Art Theft: The Many Interesting and Famous Cases in History



Art theft is an complicated and ancient criminal activity. When you take a look at the some of the most popular cases of art thefts in history, you see thoroughly prepared operations that involve art dealers, art fakers, mobsters, ransoms, and millions of dollars. Here you can check out about a few of the most popular cases of art theft in the history.

The First Theft:
The very first documented case of art theft remained in 1473, when 2 panels of altarpiece of the Last Judgment by the Dutch painter Hans Memling were stolen. While the triptych was being transported by ship from the Netherlands to Florence, the ship was assaulted by pirates who took it to the Gdansk cathedral in Poland. Nowadays, the piece is revealed at the National Museum in Gdansk where it was recently moved from the Basilica of the Assumption.

The Most Famous Theft:
The most well-known story of art theft involves among the most popular paintings on the planet and one of the most popular artists in history as a suspect. In the night of August 21, 1911, the Mona Lisa was taken from the Louver. Soon after, Pablo Picasso was jailed and questioned by the police, however was released rapidly.

It took about 2 years up until the mystery was solved by the Parisian police. It ended up that the 30 × 21 inch painting was taken by one of the museum workers by the name of Vincenzo Peruggia, who simply brought it hidden under his coat. Peruggia did not work alone. The crime was carefully conducted by a notorious bilker, Eduardo de Valfierno, who was sent out by an art faker who meant to make copies and offer them as if they were the original painting.

While Yves Chaudron, the art faker, was busy creating copies for the famous work of art, Mona Lisa was still hidden at Peruggias apartment or condo. After two years where Peruggia did not speak with Chaudron, he aimed to make the very best out of his taken great. Eventually, Peruggia was caught by the cops while attempting to sell the painting to an art dealer from Florence, Italy. The Mona Lisa was gone back to the Louver in 1913.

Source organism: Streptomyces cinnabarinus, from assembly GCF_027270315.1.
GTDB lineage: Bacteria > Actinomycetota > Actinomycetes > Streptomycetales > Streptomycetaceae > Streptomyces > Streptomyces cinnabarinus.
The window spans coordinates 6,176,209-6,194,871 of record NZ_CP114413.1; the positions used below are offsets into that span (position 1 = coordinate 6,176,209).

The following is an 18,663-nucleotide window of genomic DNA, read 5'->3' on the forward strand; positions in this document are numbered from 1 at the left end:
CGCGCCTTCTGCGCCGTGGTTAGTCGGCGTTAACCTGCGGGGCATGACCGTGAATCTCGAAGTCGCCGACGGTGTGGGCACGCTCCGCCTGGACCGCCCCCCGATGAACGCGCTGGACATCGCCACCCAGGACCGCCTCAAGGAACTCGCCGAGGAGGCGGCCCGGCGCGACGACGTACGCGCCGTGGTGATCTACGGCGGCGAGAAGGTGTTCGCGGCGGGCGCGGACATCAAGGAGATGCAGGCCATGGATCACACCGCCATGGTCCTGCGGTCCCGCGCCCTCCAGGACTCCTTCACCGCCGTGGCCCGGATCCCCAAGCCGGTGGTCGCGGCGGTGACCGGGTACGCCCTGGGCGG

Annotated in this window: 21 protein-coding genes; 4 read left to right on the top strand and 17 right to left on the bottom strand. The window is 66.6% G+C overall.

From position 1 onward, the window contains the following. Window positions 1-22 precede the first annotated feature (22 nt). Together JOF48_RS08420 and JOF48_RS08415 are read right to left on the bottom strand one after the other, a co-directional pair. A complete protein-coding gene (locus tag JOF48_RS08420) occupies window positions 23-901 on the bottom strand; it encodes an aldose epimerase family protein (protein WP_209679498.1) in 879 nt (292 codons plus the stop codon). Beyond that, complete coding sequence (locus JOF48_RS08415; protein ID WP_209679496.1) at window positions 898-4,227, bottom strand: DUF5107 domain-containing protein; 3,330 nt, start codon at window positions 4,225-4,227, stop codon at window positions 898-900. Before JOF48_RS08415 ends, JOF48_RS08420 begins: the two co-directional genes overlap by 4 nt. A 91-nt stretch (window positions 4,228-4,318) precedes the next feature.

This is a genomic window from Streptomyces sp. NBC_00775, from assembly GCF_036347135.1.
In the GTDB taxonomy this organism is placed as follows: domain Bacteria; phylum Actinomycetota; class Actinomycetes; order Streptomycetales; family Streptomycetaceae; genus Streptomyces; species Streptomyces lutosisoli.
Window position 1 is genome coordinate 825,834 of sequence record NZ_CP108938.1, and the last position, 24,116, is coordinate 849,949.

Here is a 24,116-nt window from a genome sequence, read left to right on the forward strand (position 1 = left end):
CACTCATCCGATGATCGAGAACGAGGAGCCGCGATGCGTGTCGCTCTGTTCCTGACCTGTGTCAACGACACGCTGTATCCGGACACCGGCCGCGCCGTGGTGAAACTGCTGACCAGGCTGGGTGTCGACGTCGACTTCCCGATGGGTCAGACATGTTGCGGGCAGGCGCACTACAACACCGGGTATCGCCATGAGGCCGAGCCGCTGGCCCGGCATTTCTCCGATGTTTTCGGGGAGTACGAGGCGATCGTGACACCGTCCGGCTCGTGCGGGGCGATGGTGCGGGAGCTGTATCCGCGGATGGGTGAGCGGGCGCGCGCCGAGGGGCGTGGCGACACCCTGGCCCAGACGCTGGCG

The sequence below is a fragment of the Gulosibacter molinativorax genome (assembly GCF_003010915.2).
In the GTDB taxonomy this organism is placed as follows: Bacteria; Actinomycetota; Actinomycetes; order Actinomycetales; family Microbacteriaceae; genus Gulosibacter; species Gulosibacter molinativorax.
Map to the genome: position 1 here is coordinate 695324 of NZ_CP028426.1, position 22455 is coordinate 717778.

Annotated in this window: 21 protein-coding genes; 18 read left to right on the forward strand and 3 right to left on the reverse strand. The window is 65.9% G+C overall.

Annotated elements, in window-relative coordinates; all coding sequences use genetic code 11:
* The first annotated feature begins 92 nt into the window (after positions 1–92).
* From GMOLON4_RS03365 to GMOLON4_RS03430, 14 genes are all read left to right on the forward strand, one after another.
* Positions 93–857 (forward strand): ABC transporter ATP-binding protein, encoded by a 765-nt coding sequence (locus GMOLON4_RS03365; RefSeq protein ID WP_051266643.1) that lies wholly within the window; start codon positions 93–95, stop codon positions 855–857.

The Most significant Theft in the U.S.A:
The biggest art theft in United States took location at the Isabella Stewart Gardner Museum. On the night of March 18, 1990, a group of burglars wearing police uniforms broke into the museum and took thirteen paintings whose collective value was estimated https://www.pinterest.com/kurtcriter/ at around 300 million dollars. The thieves took two paintings and one print by Rembrandt, and works of Vermeer, Manet, Degas, Govaert Flinck, in addition to a French and a Chinese artifact.

Since yet, none of the paintings have actually been discovered and the case is still unsolved. According to current rumors, the FBI are investigating the possibility that the Boston Mob together with French art dealers are connected to the criminal offense.

The Scream:
The painting by Edvard Munchs, The Scream, is most likely the most looked for after painting by art burglars in history. It has been stolen twice and was only recently recovered. In 1994, during the Winter Olympics in Lillehammer, Norway, The Scream was stolen from an Oslo gallery by 2 burglars who broke through an open window, set off the alarm and left a note saying: thanks for the poor security.

Three months later, the holders of the painting approached the Norwegian Federal government with an deal: 1 million dollars ransom for Edvard Munchs The Scream. The Government declined the offer, however the Norwegian cops collaborated with the British Police and the Getty Museum to organize a sting operation that restored the painting to where it belongs.

While Museum officials waiting for the thieves to request ransom money, rumors declared that both paintings were burned to hide evidence. Eventually, the Norwegian police found the 2 paintings on August 31, 2006 however the facts on how they were recuperated are not known.


When you look at the some of the most famous cases of art thefts in history, you see completely prepared operations that include art dealerships, art fakers, mobsters, ransoms, and millions of dollars. The most popular story of art theft includes one of the most famous paintings in the world and one of the most well-known artists in history as a suspect. The crime was thoroughly conducted by a infamous con male, Eduardo de Valfierno, who was sent out by an art faker who meant to make copies and sell them as if they were the initial painting.

Eventually, Peruggia was captured by the cops while trying to sell the painting to an art dealership from Florence, Italy. The painting by Edvard Munchs, The Scream, is probably the most sought after painting by art thieves in history.

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